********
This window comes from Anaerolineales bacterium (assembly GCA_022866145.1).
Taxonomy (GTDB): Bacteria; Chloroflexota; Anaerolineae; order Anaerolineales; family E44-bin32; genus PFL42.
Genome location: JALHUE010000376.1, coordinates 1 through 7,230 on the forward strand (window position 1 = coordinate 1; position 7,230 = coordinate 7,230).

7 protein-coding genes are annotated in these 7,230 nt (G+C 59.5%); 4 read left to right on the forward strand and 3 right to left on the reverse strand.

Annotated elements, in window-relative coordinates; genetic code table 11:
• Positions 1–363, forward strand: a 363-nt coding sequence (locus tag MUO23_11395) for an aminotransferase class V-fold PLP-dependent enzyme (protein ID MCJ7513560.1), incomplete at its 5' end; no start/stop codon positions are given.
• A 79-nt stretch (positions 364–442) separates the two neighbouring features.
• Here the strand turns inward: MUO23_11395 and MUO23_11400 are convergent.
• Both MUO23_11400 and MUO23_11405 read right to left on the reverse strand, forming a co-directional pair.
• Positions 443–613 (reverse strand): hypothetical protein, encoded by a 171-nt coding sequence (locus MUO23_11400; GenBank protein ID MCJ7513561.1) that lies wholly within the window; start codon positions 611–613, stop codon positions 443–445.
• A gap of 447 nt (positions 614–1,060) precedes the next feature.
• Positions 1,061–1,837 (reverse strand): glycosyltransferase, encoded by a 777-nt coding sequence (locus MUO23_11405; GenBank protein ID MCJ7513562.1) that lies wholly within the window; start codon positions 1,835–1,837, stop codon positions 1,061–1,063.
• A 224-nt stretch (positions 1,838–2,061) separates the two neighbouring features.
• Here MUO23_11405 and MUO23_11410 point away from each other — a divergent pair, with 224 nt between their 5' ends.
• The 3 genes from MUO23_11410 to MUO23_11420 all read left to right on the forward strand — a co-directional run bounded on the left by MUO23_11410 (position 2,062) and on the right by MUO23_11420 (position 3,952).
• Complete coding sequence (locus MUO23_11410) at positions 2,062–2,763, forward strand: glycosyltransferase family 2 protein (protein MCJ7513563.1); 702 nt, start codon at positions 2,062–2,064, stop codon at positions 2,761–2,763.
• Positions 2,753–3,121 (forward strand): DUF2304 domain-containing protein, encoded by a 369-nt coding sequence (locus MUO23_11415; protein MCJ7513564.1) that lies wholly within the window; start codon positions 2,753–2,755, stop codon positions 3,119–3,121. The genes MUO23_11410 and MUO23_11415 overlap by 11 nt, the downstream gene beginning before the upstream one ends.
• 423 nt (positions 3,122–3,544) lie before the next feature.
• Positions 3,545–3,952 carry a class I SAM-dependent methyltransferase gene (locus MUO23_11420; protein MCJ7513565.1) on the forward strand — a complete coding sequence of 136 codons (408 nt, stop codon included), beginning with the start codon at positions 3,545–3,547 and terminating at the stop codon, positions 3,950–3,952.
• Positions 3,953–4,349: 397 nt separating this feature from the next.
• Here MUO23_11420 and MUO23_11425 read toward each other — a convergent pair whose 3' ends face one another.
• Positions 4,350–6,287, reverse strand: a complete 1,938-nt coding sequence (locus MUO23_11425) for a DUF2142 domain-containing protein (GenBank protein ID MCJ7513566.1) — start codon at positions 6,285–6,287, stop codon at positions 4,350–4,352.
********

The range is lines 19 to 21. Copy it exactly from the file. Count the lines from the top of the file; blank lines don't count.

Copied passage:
• Positions 3,545–3,952 carry a class I SAM-dependent methyltransferase gene (locus MUO23_11420; protein MCJ7513565.1) on the forward strand — a complete coding sequence of 136 codons (408 nt, stop codon included), beginning with the start codon at positions 3,545–3,547 and terminating at the stop codon, positions 3,950–3,952.
• Positions 3,953–4,349: 397 nt separating this feature from the next.
• Here MUO23_11420 and MUO23_11425 read toward each other — a convergent pair whose 3' ends face one another.